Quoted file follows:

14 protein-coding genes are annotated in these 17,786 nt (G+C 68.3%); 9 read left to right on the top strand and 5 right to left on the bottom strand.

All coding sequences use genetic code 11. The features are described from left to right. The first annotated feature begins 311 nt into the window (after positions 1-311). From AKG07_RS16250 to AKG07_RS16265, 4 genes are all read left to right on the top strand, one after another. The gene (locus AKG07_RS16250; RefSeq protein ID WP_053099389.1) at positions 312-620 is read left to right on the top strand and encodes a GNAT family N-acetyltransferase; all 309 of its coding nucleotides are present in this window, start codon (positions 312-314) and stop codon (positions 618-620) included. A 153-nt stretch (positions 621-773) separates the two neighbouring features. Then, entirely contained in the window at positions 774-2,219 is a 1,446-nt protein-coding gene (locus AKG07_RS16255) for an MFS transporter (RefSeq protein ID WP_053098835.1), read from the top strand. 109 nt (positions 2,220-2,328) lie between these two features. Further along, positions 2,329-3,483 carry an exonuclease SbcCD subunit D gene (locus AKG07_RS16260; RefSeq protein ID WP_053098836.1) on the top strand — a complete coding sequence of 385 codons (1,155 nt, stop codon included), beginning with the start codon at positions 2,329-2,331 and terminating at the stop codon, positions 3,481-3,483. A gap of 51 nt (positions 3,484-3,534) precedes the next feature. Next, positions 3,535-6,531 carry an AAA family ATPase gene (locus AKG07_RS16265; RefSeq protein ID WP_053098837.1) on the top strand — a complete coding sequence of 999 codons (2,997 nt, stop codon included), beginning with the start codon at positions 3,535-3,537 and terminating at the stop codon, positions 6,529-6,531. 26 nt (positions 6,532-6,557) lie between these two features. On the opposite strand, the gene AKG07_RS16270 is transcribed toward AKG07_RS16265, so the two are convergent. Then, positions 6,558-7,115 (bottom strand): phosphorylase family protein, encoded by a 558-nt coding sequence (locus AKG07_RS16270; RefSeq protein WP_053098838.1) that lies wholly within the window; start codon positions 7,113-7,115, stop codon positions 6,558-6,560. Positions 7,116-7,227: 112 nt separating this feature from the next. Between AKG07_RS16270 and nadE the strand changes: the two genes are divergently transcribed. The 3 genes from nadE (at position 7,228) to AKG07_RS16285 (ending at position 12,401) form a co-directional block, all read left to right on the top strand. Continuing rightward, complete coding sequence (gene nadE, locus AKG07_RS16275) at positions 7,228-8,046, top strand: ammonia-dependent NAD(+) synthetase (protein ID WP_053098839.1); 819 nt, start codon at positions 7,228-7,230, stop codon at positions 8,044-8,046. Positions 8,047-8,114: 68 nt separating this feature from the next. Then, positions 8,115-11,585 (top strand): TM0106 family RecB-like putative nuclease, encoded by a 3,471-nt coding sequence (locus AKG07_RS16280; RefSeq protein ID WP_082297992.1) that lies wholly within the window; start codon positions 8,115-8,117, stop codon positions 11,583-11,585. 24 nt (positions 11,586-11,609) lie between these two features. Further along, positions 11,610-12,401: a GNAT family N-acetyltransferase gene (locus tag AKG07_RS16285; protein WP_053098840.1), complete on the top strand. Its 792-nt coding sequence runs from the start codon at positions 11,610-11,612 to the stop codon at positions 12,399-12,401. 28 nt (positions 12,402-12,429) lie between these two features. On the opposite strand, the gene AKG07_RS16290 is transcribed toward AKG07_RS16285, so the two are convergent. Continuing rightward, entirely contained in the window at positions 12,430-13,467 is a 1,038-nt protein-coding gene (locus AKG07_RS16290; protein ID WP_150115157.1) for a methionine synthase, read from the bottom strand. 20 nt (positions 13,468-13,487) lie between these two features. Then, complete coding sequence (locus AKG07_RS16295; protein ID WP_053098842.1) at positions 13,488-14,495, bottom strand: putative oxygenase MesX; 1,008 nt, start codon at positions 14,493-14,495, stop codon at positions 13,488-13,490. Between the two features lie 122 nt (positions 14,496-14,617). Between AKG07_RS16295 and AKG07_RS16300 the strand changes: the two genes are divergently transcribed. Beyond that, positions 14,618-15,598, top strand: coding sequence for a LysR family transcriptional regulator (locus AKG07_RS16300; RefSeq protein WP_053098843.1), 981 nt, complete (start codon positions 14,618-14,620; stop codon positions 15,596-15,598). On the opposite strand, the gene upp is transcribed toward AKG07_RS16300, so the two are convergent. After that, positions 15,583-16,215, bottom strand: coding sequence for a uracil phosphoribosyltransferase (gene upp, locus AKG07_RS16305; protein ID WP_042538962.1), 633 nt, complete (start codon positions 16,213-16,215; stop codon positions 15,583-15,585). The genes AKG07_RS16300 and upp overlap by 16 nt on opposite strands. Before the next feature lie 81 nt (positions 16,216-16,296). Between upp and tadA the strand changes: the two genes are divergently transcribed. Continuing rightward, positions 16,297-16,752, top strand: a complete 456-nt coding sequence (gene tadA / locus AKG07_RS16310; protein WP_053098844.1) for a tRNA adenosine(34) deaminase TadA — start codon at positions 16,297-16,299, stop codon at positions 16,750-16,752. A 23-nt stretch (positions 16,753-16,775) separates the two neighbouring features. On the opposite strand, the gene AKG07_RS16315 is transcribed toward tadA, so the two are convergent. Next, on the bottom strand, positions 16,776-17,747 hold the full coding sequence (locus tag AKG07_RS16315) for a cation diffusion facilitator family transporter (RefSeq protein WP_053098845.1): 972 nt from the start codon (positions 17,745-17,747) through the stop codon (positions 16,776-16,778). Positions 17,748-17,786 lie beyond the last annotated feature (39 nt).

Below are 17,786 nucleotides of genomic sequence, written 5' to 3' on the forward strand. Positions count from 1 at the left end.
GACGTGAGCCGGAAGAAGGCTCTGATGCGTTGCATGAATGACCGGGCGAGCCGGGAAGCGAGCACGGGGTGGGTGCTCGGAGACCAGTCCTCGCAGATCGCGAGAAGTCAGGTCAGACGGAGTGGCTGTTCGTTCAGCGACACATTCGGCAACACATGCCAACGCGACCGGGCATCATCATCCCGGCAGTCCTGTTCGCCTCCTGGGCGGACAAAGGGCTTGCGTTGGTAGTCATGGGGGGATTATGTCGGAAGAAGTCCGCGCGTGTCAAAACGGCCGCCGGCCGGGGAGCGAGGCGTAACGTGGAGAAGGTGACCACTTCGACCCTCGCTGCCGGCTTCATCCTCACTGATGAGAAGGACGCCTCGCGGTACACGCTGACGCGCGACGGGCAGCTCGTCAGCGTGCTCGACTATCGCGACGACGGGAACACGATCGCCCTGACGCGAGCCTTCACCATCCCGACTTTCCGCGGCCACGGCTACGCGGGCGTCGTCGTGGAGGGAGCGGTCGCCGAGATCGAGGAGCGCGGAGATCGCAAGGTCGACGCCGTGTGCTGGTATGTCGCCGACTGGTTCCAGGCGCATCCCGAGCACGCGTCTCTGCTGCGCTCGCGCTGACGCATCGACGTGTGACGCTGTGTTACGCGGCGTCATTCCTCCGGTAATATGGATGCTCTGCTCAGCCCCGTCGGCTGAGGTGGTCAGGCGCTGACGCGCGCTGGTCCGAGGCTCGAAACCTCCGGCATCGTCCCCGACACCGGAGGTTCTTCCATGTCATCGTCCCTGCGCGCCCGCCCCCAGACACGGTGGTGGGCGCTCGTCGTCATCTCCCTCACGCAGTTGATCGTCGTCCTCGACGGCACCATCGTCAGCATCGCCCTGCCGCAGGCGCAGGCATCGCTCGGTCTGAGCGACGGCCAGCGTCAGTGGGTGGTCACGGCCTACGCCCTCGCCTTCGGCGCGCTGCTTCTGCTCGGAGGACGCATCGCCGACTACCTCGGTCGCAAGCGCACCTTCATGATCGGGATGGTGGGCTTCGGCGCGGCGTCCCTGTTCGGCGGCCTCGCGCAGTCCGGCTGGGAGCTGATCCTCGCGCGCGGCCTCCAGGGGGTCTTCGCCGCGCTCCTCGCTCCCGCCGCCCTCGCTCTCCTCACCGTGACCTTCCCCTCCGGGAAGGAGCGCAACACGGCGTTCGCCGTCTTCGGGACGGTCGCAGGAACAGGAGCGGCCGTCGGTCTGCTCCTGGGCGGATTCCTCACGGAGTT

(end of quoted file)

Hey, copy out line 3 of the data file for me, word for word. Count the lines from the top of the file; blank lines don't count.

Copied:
Below are 17,786 nucleotides of genomic sequence, written 5' to 3' on the forward strand. Positions count from 1 at the left end.